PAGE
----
A Reader Wonders about Some of the Marriagey passages in the NT

He writes:

How does the Church interpret the following scriptural passages pertaining to men as head of their families? Do you know of a good book or article that explains what the Magisterium says about how to construe them?
Eph 5.21-28
“21 Be subject to one another out of reverence for Christ. 22 Wives, be subject to your husbands as you are to the Lord. 23 For the husband is the head of the wife just as Christ is the head of the church, the body of which he is the Savior. 24 Just as the church is subject to Christ, so also wives ought to be, in everything, to their husbands. 25 Husbands, love your wives, just as Christ loved the church and gave himself up for her, 26 in order to make her holy by cleansing her with the washing of water by the word, 27 so as to present the church to himself in splendor, without a spot or wrinkle or anything of the kind—yes, so that she may be holy and without blemish. 28 In the same way, husbands should love their wives as they do their own bodies. He who loves his wife loves himself.”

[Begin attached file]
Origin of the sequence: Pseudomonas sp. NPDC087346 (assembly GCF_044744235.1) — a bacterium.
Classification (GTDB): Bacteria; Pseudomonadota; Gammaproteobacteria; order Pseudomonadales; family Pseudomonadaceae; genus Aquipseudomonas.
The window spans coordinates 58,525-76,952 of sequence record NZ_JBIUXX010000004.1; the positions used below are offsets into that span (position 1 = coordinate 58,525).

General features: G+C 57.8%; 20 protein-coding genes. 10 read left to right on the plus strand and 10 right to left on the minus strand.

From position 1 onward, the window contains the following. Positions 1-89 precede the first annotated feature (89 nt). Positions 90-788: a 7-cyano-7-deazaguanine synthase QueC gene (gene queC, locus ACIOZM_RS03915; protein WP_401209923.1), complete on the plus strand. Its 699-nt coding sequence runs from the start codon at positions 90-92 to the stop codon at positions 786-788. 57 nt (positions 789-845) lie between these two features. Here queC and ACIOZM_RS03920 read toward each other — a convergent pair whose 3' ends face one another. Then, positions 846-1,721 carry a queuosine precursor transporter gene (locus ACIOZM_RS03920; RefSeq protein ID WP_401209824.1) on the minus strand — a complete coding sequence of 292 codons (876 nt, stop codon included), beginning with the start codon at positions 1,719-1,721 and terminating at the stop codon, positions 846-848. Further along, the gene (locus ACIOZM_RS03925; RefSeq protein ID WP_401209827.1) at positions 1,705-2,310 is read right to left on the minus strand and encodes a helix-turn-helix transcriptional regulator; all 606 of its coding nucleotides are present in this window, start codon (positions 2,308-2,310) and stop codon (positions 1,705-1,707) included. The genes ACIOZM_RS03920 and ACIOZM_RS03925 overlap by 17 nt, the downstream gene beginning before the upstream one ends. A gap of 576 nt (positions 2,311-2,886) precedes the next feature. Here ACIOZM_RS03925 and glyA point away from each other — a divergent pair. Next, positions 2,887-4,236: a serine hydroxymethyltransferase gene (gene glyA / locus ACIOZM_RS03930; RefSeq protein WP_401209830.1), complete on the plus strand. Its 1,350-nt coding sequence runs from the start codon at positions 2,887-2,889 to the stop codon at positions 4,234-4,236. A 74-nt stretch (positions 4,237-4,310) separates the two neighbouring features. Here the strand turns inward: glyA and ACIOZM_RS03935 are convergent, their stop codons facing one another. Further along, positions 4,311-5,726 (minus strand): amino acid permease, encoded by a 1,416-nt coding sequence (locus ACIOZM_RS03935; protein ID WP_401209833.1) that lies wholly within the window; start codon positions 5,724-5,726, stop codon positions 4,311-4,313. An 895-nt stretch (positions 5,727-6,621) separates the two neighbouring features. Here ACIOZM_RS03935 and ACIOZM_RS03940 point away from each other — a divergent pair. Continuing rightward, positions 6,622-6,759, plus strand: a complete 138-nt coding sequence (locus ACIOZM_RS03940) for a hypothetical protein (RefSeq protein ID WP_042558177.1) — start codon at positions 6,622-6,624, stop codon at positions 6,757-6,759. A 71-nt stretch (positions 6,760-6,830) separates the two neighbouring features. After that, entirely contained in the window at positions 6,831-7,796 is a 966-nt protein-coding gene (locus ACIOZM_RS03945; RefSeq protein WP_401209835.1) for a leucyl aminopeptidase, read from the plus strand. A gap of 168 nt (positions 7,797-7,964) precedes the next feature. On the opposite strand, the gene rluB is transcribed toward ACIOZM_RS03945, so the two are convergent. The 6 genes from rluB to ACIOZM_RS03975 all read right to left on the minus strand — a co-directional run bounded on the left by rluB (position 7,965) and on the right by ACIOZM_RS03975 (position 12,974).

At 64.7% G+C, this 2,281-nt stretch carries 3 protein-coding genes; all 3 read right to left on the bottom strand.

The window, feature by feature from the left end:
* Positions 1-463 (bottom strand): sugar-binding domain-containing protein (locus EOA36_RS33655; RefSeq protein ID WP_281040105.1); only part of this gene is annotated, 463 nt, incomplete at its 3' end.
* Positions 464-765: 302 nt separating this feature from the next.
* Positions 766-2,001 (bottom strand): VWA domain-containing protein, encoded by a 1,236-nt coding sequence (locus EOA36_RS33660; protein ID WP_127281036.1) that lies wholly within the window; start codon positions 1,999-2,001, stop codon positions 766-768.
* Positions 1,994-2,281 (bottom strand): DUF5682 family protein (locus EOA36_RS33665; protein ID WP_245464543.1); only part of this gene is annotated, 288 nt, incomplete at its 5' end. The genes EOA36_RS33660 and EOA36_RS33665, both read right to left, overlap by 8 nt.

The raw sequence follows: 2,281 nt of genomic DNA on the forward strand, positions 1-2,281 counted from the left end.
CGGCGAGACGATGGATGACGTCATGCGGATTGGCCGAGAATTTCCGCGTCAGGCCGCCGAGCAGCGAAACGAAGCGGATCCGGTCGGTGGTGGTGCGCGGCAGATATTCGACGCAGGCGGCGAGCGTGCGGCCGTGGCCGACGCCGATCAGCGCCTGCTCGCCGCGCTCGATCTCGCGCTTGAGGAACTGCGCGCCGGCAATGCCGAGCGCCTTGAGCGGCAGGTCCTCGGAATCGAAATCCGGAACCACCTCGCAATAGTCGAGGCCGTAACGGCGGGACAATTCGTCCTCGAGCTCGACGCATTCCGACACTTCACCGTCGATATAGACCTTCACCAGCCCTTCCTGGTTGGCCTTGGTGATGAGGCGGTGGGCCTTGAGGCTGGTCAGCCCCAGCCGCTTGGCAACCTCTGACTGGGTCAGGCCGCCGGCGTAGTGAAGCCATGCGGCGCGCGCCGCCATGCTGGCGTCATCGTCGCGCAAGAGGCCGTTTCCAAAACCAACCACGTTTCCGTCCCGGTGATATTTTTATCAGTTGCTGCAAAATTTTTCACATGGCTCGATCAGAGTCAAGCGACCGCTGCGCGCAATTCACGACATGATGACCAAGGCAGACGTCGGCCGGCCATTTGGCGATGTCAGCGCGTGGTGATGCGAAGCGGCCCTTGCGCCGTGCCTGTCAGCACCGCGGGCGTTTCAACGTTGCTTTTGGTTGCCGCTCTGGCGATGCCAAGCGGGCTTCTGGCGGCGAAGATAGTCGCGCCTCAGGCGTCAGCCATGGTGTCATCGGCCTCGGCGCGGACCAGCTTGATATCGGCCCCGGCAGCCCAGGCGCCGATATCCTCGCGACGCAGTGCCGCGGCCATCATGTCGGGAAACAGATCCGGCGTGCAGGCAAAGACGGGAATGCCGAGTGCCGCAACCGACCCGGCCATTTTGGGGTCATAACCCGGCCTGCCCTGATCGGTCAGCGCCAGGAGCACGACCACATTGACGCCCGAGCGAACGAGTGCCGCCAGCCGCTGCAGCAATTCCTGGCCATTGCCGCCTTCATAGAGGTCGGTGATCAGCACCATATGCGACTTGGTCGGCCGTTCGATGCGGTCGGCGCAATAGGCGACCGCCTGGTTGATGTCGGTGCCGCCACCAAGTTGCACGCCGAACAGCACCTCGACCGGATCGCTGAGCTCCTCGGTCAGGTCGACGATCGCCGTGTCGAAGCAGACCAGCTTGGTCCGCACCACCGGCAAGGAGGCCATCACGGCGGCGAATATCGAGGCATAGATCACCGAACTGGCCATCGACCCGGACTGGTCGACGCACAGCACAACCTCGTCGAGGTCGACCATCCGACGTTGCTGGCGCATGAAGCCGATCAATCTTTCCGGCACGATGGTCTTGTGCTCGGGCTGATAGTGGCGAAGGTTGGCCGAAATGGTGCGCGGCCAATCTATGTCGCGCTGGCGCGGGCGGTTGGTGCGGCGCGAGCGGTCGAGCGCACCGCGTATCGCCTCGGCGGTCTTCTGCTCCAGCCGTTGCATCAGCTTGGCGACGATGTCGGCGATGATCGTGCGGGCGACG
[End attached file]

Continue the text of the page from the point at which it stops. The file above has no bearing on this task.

1 Cor 11.3
“3 But I want you to understand that Christ is the head of every man, and the husband[a] is the head of his wife,[b] and God is the head of Christ.”

1 Cor 11.7-12
“7 For a man ought not to have his head veiled, since he is the image and reflection[c] of God; but woman is the reflection[d] of man. 8 Indeed, man was not made from woman, but woman from man. 9 Neither was man created for the sake of woman, but woman for the sake of man. 10 For this reason a woman ought to have a symbol of[e] authority on her head,[f] because of the angels. 11 Nevertheless, in the Lord woman is not independent of man or man independent of woman. 12 For just as woman came from man, so man comes through woman; but all things come from God.”

Col 3.18-19
“18 Wives, be subject to your husbands, as is fitting in the Lord. 19 Husbands, love your wives and never treat them harshly.”

The Church, as a general rule, almost never offers us The Definitive Explanation of What Each Verse in a Passage Means. Scripture is far too rich and multi-valent and allows for all sorts of interpretations. For the Church’s summary of the theology of marriage, go here.

For a fine piece of instruction, see JPII’s Letter to Families.